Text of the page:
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What if you could clone your investment adviser and save money? Well, now you can



Mark Rutte, Mark Rutte, Mark Rutte, Mark Rutte, Mark Rutte, Mark Rutte, Mark Rutte, Mark Rutte, Mark Rutte, Mark Rutte standing in front of a crowd posing for the camera


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Can investment advisers be cloned?

That provocative possibility was raised late last year by research from Vanguard, the mutual fund company. They hypothesized that, in many cases, you could duplicate the return of your favorite manager by investing in one or more so-called factor ETFs, such as value, small-cap or momentum.

If so, replacing that manager with that basket of ETFs would be preferable, since by doing so you would gain “greater transparency, more risk control, and lower implementation costs,” per Vanguard.

It’s one thing to assert that this might be theoretically possible, and quite another to show how often you could do so in practice. Vanguard did not address this latter question, so in this column — my regular monthly focus on the latest Wall Street research — I intend to make up for this lack.

To illustrate, consider one of the top-performing U.S. equity mutual funds over the five years through the end of 2020: The Fidelity Advisor Growth Opportunities Fund The fund has nearly doubled the annualized total return of the S&P 500 Index 32% to 16.3%.

Following the lead of the Vanguard research, I wanted to know if it would have been possible to replicate this fund, and not just its return but also its monthly volatility, by creating a buy-and-hold portfolio of six different factor ETFs:

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The answer is largely yes — by overweighting the momentum and small-cap factor ETFs, and underweighting the value and low volatility ETFs. To appreciate how good a clone this portfolio would have been, consider the r-squared of the correlation between the clone and the actual portfolio: It would have been 0.91, which means that 91% of the Fidelity Advisor Growth Opportunities Fund ’s monthly returns and volatility could have been duplicated by its clone.

This isn’t a criticism of the Fidelity fund. The fund’s managers deserve credit for creating the combination of factors that led it to outperform the market. But now that they have done so, the bar over which they must jump has been raised.

I know that can seem unfair. It used to be that managers were thought to have added value if they could beat the market. Now the hurdle they must clear is beating their clone.

The Fidelity Advisor Growth Opportunities Fund is just one example. To expand the analysis, I focused on all the U.S. equity-oriented model portfolios maintained by the investment newsletters my firm monitors. In each case, I calculated the r-squared of the correlation between the newsletter’s actual portfolio and its clone.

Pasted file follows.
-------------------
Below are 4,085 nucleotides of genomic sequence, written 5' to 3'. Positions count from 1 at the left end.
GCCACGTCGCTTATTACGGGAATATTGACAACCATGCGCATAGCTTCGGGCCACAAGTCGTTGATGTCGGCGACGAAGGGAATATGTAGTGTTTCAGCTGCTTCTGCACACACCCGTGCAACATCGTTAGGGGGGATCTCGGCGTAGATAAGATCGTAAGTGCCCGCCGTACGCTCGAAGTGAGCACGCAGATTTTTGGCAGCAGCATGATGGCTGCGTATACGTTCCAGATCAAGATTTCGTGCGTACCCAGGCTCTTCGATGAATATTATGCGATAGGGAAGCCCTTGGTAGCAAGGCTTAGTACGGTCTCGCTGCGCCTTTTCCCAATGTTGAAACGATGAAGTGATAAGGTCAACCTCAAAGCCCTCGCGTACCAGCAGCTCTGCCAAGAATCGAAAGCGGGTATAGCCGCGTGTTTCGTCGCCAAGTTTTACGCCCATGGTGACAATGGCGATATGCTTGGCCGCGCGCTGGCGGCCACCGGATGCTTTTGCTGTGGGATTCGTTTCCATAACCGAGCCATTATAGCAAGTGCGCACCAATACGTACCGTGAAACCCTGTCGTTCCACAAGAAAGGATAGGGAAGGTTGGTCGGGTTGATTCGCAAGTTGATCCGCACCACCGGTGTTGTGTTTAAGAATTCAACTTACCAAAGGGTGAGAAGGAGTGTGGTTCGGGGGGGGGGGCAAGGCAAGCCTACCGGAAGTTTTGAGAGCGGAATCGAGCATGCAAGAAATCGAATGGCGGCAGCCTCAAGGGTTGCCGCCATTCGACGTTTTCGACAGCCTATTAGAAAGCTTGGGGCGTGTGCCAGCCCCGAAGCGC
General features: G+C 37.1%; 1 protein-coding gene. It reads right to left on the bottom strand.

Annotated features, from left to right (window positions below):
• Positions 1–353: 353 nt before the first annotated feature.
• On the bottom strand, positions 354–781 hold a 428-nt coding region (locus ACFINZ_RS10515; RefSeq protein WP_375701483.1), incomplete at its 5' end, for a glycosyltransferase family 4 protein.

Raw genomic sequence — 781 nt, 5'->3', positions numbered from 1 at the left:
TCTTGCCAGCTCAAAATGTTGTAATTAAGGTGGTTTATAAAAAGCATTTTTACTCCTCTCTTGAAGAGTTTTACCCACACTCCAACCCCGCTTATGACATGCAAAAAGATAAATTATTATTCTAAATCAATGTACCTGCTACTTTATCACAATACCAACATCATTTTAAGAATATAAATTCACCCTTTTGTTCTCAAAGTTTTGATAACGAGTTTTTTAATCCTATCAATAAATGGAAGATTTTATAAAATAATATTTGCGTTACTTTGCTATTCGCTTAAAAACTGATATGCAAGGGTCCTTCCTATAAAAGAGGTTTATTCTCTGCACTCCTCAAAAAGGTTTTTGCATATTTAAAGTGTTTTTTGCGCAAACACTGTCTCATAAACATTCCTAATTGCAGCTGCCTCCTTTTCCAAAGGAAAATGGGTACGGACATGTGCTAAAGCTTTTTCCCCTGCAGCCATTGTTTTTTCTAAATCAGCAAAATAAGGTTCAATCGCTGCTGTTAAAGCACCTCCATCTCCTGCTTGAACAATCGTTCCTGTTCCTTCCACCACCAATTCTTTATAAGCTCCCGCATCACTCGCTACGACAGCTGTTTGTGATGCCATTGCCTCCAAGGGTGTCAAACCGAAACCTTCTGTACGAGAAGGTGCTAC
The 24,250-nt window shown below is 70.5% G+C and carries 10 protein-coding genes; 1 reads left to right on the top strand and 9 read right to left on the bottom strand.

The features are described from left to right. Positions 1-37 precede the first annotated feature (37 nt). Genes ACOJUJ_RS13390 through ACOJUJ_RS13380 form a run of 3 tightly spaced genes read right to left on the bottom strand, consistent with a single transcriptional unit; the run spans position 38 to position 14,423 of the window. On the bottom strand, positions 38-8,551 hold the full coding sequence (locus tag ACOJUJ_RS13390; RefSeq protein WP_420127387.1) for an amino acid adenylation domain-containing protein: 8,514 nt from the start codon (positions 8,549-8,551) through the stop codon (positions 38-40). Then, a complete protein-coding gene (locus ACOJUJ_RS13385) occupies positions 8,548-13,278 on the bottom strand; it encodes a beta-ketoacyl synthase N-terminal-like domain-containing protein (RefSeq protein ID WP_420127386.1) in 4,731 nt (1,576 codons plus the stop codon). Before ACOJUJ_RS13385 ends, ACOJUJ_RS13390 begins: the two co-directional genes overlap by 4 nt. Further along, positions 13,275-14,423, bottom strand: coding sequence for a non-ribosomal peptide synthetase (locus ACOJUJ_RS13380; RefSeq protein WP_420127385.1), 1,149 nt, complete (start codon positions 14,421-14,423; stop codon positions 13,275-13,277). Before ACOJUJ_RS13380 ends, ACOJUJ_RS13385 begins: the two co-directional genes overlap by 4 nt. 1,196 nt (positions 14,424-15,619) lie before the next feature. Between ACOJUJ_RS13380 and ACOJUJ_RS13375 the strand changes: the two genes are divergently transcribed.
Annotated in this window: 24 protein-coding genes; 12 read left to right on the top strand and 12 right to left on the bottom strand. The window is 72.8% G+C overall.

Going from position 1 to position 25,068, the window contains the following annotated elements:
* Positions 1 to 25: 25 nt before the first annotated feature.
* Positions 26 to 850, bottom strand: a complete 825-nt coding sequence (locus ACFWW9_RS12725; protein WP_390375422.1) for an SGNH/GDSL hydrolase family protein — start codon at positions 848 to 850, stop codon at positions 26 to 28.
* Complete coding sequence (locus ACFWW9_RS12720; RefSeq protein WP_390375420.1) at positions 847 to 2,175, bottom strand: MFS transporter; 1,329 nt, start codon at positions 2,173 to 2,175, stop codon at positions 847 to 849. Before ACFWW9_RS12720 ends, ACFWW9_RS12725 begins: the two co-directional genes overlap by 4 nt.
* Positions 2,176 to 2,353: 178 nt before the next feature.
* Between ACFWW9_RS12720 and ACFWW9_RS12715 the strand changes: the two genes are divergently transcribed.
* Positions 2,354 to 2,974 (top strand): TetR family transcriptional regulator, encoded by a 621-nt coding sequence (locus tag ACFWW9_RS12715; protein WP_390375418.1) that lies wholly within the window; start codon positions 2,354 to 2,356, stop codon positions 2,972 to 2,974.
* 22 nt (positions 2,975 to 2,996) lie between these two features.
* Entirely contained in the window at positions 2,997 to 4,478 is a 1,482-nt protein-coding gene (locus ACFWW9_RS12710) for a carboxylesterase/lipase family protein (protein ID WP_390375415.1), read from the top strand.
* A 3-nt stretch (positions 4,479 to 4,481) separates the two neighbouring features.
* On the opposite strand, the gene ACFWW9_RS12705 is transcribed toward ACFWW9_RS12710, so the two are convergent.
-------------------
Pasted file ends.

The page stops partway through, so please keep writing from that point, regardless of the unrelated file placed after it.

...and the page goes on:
On average across all the newsletters, the r-squared was an impressively high 0.84. That means that it was possible to create a cloned portfolio that explains or predicts 84% of the average newsletters’ actual monthly returns.

And not only were these cloned portfolios highly correlated with the actual portfolios they were imitating, they also performed better. On average, the cloned portfolios produced monthly average returns that were 10 basis points better — equivalent to over 1 percentage point per year.

That’s very humbling indeed. It’s the equivalent of discovering that our clones are smarter, more athletic and good-looking than we are ourselves.

Unfortunately, there were a handful of managers who couldn’t be cloned, but that nevertheless beat the market. But they were in a small minority.

To be sure, the statistical calculations involved in conducting this analysis are formidable. So this is not something you can easily do by yourself at home. One possibility, according to Vanguard, is to use the functionality available at Morningstar Direct, though even that requires a considerable level of statistical sophistication.

In the meantime, however, Vanguard’s new research illustrates how high the hurdle is that a manager must jump over to justify following him with your hard-earned money. If he can’t, then you should construct a buy-and-hold portfolio of ETFs that, as close as possible, matches the characteristics of the manager in whom you were otherwise interested.

Mark Hulbert is a regular contributor to MarketWatch. His Hulbert Ratings tracks investment newsletters that pay a flat fee to be audited. He can be reached at [email protected].

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